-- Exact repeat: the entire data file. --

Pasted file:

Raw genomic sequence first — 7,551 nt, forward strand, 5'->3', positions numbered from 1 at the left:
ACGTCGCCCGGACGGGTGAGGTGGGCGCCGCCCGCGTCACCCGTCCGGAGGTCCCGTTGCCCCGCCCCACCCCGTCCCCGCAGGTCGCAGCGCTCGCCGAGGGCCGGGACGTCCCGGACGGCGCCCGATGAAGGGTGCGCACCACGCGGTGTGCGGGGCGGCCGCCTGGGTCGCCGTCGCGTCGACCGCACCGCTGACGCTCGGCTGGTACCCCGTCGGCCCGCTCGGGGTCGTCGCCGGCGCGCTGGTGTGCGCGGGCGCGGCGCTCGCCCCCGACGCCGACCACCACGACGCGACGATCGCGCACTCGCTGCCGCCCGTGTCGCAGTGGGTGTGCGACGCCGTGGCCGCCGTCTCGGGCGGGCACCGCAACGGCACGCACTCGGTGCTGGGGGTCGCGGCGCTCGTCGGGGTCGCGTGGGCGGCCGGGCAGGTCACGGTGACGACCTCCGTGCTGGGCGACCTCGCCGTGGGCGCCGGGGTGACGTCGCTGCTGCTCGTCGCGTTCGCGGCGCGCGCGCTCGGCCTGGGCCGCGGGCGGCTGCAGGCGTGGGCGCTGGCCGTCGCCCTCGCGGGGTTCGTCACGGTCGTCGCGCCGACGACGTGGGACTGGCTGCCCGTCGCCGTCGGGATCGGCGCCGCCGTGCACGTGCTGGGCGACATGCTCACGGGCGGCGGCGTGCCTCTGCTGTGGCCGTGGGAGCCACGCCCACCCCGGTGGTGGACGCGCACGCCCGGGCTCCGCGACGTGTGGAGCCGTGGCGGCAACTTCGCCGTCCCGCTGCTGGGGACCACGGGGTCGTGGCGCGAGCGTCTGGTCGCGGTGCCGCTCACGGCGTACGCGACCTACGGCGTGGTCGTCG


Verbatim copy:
Raw genomic sequence first — 7,551 nt, forward strand, 5'->3', positions numbered from 1 at the left:
ACGTCGCCCGGACGGGTGAGGTGGGCGCCGCCCGCGTCACCCGTCCGGAGGTCCCGTTGCCCCGCCCCACCCCGTCCCCGCAGGTCGCAGCGCTCGCCGAGGGCCGGGACGTCCCGGACGGCGCCCGATGAAGGGTGCGCACCACGCGGTGTGCGGGGCGGCCGCCTGGGTCGCCGTCGCGTCGACCGCACCGCTGACGCTCGGCTGGTACCCCGTCGGCCCGCTCGGGGTCGTCGCCGGCGCGCTGGTGTGCGCGGGCGCGGCGCTCGCCCCCGACGCCGACCACCACGACGCGACGATCGCGCACTCGCTGCCGCCCGTGTCGCAGTGGGTGTGCGACGCCGTGGCCGCCGTCTCGGGCGGGCACCGCAACGGCACGCACTCGGTGCTGGGGGTCGCGGCGCTCGTCGGGGTCGCGTGGGCGGCCGGGCAGGTCACGGTGACGACCTCCGTGCTGGGCGACCTCGCCGTGGGCGCCGGGGTGACGTCGCTGCTGCTCGTCGCGTTCGCGGCGCGCGCGCTCGGCCTGGGCCGCGGGCGGCTGCAGGCGTGGGCGCTGGCCGTCGCCCTCGCGGGGTTCGTCACGGTCGTCGCGCCGACGACGTGGGACTGGCTGCCCGTCGCCGTCGGGATCGGCGCCGCCGTGCACGTGCTGGGCGACATGCTCACGGGCGGCGGCGTGCCTCTGCTGTGGCCGTGGGAGCCACGCCCACCCCGGTGGTGGACGCGCACGCCCGGGCTCCGCGACGTGTGGAGCCGTGGCGGCAACTTCGCCGTCCCGCTGCTGGGGACCACGGGGTCGTGGCGCGAGCGTCTGGTCGCGGTGCCGCTCACGGCGTACGCGACCTACGGCGTGGTCGTCG